I thought this was supposed to be a love letter addressing other therapists? Where is therapy in all this blubber? As you noticed, it was all about me and my struggle to make better for myself, the idea of patient care on top of it came in last or not even on my priorities then. I admit, I was not the ideal therapist to look up to. I rank my skill set as fair, more of a mediocre level. I just imitated most of the techniques I knew from my internship coordinators/supervisors and took them as my own. All these added up to the idea that I was not in the mind set of doing the best for my patients, but more about getting back the money my family and I invested on my education as soon as I possibly could. When is the turning point you may ask? Honestly speaking, not a few years ago when I started working in the United States nor was having my first born who is now 6 years old. You see, I left my family in the Philippines and lived/worked in the USA for 11 years, there I met and made friends with patients who mostly lived on their own. The struggle is very real when you are alone, sick and unable to do a lot, you are an old person on top of it too. Soiled diaper for days, sleeping on your own filth, house wreaking with the smell of urine and feces from your pet and yourself, fridge smelled of spoiled-expired foods, pills-trash-dirty rags and clothes all over the place, dry-broken-heavily rash infested skin and eternal emptiness, depression and pain are a few descriptions of a lot of my patients. These patients would contest that they were in constant rotation of therapists for as long as they could remember. I felt ashamed, guilty and not deserving of all the prestige the title holds. I hated myself because of the idea that I belong to a community who took an oath to make a disabled body able again, empower him/her yet looking at the general population, it was a unanimous failure on my part and the system. I could not help but see myself in their shoes, realizing that it could be me in the future or my loved ones especially my newly born kid. I could not stand the idea of another therapist giving me false goals and for lack of a better word half-assing my care. Truth to say, I noticed this mind set with a lot of the therapists I encountered along the way, international and domestic, money driven therapists who see patients as numbers as opposed to human beings. I am not exempted from this. To therapists, you know who you are, and it does not matter if you are a veteran or a newbie in this field. Here are some of the descriptions I observed. The worst therapists are the ones who are hyperaware and attentive of time, the ones who work on the dot without an agenda in mind, not goal but time specific. Their worth is how much time they spend with the patients without minding the quality of treatment. Next, highly pronounced in the pediatric rehab settings, are the newbies who can afford to put up shop because mom and dad can set-it up for them regardless of the cost. Return of investment is going to be easy because they can mark up the price to a premium because desperate parents would pay an arm and a leg, actually their hearts and souls just to give their kids the best of care. Unfortunately, these therapists are unseasoned business minded individuals without genuine interests in taking care of those poor kids. How about the modality dependent therapists? These are the ones who uses modalities as canes to kill time and because they do not have the skill set, they are more of a sales representative than a therapist. They do not know much about the profession but could sell state of the art modalities like hot cakes despite the fact that we all know they do not do much for the interests of the patients. The last one on the top of my list are the illusionists, quack doctors and faith healer therapists who swear to enable a patient with the littlest theory and skill they know about the practice of the profession. They may not have the skills but they are sweet talkers. They mastered rapport in college really well after those regular internship program, ‘grand duties’ we call it then hanging out and getting wasted with other students they met during their training. These therapist in ratio projects at 90 percentile with 10 percentile skills/knowledge or less.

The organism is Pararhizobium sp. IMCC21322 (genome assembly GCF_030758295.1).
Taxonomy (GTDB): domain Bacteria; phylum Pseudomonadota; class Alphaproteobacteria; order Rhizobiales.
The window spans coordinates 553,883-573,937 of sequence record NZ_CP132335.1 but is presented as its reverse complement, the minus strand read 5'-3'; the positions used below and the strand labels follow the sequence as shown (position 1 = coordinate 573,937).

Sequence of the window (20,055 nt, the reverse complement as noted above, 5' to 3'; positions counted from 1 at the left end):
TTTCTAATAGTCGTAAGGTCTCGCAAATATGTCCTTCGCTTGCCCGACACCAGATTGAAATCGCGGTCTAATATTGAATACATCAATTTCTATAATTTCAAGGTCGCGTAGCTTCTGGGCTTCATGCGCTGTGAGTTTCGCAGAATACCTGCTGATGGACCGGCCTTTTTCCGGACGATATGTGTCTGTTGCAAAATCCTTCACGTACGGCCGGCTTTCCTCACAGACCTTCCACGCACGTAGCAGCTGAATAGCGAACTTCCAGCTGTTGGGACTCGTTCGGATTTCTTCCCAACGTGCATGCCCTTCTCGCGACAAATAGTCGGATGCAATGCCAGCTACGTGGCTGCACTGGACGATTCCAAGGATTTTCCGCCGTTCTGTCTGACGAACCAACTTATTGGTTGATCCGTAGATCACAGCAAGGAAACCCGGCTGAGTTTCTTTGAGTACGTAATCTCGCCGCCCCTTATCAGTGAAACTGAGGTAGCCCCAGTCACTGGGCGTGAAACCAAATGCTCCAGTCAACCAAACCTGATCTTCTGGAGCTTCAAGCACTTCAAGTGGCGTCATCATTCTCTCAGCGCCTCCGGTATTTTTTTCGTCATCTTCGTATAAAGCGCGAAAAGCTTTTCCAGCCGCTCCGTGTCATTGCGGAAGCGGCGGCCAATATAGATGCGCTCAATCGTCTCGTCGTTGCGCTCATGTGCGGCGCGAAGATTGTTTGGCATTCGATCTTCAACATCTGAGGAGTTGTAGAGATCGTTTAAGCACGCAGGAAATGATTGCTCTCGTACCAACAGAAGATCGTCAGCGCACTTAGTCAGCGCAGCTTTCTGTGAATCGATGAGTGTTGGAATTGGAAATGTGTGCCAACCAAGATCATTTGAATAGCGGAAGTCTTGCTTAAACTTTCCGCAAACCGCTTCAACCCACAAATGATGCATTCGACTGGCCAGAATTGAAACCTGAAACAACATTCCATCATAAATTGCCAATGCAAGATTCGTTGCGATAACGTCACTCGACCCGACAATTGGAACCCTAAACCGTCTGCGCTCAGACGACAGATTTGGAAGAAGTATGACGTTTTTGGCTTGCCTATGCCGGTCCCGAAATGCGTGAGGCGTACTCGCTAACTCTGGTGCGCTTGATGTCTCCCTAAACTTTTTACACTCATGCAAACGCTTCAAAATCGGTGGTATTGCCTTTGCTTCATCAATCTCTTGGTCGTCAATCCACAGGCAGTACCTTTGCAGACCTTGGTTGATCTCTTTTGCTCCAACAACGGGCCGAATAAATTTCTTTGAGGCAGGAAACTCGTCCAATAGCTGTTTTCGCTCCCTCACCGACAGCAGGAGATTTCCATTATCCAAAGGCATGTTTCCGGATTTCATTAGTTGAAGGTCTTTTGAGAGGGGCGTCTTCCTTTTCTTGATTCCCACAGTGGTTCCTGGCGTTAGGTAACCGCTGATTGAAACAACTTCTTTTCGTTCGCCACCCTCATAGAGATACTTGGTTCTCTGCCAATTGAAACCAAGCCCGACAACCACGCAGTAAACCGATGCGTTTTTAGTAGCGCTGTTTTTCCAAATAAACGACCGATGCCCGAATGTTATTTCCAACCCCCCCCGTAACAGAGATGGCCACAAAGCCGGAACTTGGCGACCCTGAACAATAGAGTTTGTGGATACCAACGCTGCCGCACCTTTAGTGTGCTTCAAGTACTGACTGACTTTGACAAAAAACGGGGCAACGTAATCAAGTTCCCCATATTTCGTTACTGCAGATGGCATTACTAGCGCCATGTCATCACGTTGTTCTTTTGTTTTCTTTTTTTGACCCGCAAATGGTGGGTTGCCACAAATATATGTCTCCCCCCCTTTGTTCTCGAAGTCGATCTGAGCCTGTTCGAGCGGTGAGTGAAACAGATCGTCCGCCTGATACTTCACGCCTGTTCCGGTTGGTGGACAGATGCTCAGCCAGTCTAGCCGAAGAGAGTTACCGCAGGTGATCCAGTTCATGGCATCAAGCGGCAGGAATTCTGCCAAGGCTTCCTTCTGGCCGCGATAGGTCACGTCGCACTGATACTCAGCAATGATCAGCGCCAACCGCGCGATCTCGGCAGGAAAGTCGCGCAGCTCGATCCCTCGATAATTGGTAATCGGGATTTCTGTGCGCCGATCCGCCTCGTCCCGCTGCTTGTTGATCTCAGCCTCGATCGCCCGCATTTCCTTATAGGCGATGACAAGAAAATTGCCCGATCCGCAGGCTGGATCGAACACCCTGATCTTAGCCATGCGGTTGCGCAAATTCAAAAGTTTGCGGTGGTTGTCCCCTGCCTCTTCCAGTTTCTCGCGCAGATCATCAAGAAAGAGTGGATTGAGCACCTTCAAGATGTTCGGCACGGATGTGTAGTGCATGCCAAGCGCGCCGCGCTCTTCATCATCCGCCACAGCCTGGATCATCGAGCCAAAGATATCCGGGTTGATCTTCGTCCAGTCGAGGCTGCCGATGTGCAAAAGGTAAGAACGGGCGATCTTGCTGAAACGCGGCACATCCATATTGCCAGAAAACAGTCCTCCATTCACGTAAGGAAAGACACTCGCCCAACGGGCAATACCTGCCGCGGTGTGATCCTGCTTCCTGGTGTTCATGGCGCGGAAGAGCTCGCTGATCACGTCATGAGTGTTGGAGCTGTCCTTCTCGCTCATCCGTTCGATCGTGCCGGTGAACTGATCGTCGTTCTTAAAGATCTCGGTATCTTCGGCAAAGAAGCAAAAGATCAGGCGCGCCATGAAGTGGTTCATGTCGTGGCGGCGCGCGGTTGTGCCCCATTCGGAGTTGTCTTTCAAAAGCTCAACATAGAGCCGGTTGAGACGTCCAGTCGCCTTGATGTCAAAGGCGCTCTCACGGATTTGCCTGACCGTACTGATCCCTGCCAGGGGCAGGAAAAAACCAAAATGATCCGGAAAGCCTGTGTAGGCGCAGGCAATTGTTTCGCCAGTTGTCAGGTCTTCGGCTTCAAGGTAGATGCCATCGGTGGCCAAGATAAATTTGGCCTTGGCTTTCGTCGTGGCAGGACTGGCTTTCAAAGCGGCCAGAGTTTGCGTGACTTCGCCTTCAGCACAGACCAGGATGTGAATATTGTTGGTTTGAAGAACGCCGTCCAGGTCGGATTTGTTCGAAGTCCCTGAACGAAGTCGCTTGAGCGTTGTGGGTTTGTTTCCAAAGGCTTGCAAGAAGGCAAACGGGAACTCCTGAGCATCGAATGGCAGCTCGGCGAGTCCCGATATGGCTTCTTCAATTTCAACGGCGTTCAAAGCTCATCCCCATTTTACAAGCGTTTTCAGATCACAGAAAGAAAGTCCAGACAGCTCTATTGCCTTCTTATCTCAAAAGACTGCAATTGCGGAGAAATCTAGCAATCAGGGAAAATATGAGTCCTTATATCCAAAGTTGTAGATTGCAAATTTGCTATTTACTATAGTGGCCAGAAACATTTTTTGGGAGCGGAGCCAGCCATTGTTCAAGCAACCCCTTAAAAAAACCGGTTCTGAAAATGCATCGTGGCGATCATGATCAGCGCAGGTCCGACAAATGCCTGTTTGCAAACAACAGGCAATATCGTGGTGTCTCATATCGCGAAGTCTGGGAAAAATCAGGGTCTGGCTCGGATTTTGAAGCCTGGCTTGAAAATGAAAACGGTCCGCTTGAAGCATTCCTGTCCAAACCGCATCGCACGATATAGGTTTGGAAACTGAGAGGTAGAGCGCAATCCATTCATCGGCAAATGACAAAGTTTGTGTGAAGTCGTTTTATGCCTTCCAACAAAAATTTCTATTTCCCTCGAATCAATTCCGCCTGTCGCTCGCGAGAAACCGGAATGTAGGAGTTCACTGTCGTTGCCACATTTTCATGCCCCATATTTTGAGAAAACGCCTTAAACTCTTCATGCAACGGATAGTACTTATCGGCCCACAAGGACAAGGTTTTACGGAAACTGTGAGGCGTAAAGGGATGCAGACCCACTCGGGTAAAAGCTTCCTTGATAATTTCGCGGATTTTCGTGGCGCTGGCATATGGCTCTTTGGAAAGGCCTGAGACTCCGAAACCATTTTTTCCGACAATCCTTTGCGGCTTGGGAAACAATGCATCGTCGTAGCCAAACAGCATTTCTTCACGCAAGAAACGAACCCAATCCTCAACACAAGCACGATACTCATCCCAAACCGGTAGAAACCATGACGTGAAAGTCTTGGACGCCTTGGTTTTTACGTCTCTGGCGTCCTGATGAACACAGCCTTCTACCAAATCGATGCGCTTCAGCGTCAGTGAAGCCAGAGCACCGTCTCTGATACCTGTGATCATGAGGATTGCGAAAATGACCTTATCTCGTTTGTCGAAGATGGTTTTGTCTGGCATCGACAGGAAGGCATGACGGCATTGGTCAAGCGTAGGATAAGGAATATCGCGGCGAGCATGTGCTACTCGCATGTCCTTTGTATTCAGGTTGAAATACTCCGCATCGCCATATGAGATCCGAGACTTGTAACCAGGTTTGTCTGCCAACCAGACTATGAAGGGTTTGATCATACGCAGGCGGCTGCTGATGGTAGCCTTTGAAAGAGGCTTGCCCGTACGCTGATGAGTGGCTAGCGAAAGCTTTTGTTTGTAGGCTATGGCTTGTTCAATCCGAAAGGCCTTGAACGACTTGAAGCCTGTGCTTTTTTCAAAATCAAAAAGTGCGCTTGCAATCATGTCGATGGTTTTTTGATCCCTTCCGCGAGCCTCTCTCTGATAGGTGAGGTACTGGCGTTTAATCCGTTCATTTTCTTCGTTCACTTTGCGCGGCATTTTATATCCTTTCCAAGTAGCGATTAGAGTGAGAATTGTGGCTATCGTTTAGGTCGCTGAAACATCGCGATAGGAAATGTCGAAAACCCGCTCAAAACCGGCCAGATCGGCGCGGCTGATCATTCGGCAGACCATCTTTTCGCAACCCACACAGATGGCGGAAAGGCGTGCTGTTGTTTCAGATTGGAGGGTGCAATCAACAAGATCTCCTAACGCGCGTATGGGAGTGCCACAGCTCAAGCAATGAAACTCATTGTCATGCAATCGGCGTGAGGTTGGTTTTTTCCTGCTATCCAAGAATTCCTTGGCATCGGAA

Karma is a bitch, pardon my ape head thinking. I am not the smartest in this bunch and I don’t read as much. I am not squeaky clean and never will be, but my moral compass is not as skewered like a lot of people-therapists I encountered along the way and continue to observe. To my beloved colleagues, you have my sympathy all the way and I feel bad that we do not get the compensation or royalty we deserve from all the things we do to our patients but it does not mean we give up our own morality. It is not our patients fault that the system is against us, they are not aware too. Like you and me, these people are also suffering and fighting their own fights only in a different set up, far worse when compared to what we are dealing with. Please do not give up on being right and righteous and give them what they deserve, that is, the right for a proper, goal specific and empowering therapy service that they will benefit from to enjoy a life worth living. How about we start seeking for relevance instead of financial stability, fame and prestige for a change?
Ariel Sillano, OTRP, OTR, NASM CPT, NASM CES, Founder KILOS DAVAO